Cardins blast Steele for comparing stem cell research to the Holocaust

Friday, Feb. 10, 2006






ANNAPOLIS — Lt. Gov. Michael S. Steele, under heavy criticism from Jewish leaders and a key Democratic opponent in the race for U.S. Senate, apologized Friday for comparing embryonic stem cell research to Nazi experiments during the Holocaust.

Steele (R), a Catholic who is pro-life, made the remarks Thursday after being asked about embryonic stem cell research at a meeting with the Baltimore Jewish Council. He compared the science involved in embryonic stem cell research to Nazi experiments on Jews during World War II.

‘‘You of all folks know what happens when people decide they want to experiment on human beings, when they want to take your life and use it as a tool,” Steele told the group, according to news reports. ‘‘I know that as well in my community, out of our experience with slavery, and so I’m very cautious when people say this is the best new thing, this is going to save lives.”

U.S. Rep. Benjamin L. Cardin, who is Jewish and who is running for the Senate, held a news conference Friday morning at the Annapolis City Dock to criticize Steele’s remarks. ‘‘Words have consequences,” Cardin (D-Dist. 3) of Pikesville said and reiterated his support for embryonic stem cell research.

Cardin’s wife, Myrna, who attended Steele’s speech at the Jewish Council, told reporters Friday that the lieutenant governor’s comments were ‘‘quite horrifying.”

‘‘He doesn’t have the right to compare ... stem cell research to the barbarity of the Holocaust,” Benjamin Cardin said. ‘‘This is an appropriate issue for us to debate. He’s wrong on stem cell research and he’s wrong on other issues.”

Steele’s press office released a ‘‘clarification statement,” and Steele apologized on WBAL-AM radio Friday morning.

‘‘When I was asked the question about stem cell research, I had just finished speaking at length about my first trip to Israel and the powerful memories I had of my visit to the holocaust museum there,” aSteele said in the statement. ‘‘Those memories have had a lasting impression on me but in no way did I intend to equate the two or trivialize the pain and suffering of more than 6 million Jews.””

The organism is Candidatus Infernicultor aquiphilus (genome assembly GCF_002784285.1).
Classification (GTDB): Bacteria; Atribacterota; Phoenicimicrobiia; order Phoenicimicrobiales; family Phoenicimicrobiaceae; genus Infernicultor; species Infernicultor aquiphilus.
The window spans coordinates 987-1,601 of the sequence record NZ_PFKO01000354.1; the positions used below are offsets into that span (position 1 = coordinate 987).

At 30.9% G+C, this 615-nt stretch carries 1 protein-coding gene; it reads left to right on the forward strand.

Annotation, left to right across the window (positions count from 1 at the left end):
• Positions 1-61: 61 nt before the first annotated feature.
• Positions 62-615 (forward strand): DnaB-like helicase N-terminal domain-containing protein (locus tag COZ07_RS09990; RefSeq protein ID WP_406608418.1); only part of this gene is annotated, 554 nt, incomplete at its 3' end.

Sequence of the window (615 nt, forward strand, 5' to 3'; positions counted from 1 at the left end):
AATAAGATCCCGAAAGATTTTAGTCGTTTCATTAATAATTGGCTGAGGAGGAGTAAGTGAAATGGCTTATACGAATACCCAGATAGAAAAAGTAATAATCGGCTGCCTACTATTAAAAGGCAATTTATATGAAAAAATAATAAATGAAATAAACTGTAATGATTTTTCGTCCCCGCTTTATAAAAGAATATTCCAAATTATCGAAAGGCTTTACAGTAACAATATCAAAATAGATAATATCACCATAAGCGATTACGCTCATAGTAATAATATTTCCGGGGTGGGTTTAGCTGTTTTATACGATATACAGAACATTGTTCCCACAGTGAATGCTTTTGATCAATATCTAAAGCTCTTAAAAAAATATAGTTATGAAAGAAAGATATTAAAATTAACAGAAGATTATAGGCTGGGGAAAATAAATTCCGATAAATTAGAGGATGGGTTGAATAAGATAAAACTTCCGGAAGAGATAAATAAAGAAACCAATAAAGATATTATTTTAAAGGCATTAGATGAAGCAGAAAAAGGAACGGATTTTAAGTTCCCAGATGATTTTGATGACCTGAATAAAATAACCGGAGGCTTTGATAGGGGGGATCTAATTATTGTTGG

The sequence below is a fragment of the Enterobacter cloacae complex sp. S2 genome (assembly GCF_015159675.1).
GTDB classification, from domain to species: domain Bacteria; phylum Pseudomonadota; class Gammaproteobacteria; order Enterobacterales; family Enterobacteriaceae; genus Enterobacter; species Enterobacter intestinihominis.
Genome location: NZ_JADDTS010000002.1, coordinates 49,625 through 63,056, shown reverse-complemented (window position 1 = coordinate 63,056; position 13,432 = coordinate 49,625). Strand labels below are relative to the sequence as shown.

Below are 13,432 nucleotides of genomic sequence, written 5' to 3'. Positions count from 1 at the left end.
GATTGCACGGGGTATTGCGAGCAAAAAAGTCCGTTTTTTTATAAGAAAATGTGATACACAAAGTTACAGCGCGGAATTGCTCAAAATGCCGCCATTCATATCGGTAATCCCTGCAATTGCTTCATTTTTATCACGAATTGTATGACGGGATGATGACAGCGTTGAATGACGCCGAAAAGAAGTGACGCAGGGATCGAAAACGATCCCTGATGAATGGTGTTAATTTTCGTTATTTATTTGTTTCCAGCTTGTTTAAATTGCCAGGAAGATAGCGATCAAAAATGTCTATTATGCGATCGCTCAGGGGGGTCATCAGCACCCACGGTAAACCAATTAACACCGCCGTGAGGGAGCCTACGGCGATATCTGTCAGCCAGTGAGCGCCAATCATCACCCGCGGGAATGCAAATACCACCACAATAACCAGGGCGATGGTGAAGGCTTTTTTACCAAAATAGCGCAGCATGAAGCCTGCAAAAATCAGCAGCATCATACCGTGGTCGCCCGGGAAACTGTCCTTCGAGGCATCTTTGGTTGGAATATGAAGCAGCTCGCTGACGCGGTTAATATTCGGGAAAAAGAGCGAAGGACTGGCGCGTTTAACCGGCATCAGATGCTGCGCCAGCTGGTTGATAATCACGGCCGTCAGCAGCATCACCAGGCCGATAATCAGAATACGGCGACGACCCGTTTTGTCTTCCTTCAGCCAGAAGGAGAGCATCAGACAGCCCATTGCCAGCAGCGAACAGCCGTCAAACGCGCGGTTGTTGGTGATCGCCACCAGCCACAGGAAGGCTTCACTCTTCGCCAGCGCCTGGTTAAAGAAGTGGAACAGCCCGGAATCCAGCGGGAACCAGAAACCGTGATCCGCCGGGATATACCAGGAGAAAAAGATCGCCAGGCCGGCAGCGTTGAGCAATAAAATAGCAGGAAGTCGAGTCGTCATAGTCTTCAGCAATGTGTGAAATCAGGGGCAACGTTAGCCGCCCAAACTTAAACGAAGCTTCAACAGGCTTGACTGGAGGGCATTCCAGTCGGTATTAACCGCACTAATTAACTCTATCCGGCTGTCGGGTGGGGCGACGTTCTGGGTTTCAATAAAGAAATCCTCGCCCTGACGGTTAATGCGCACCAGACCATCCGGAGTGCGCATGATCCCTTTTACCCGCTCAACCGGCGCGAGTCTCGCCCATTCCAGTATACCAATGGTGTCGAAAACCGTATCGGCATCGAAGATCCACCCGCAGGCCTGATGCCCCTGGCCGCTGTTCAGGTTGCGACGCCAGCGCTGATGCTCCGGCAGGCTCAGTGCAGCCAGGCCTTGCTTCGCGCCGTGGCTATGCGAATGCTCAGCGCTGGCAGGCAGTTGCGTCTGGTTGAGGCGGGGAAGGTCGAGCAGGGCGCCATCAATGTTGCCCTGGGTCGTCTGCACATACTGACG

Steele’s remarks — and the fallout that followed — represented a new front in the battle over embryonic stem cell research in Annapolis.

A bill that would direct $25 million for embryonic stem cell research over five years has passed a Senate committee, but is running into stiff resistance from Senate Republicans and conservative Democrats who are threatening a filibuster.

Gov. Robert L. Ehrlich Jr. (R) has earmarked $20 million for stem cell research to be disbursed by the Maryland Technology Development Corp., a quasi-public institution that helps high-tech companies get off the ground. The governor’s aides have said there are no restrictions on how the $20 million could be spent.

Senate and House sponsors of the embryonic stem cell research bill — Sen. Paula C. Hollinger and Del. Samuel I. ‘‘Sandy” Rosenberg (D-Dist. 41) of Baltimore, who are both Jewish — joined Cardin in criticizing Steele.

Ehrlich has the ability to ‘‘call off” the members of the Republican caucus who are threatening to filibuster the bill if he truly cared about embryonic stem cell research, said Hollinger (D-Dist. 11) of Owings Mills, who is running for the Third Congressional District. A coalition of conservative Democrats, however, has vowed to stick with the Republicans to prevent the bill from passing.

Cardin used the media attention focused on Steele to call on the lieutenant governor to engage on other issues such as the Bush administration’s nominees to the U.S. Supreme Court, the federal budget and other national matters.

‘‘We want the lieutenant governor talk about issues,” he said.

Ronald Halber, executive director Jewish Community Relations Council of Greater Washington, called Steele’s remarks ‘‘insensitive,” but he admired the lieutenant governor for quickly apologizing. Halber said that Steele called him Friday morning to personally apologize.

‘‘It shows a strength of character that he would apologize so promptly,” Halber said. ‘‘It was a very heartfelt apology and he was very sincere.”

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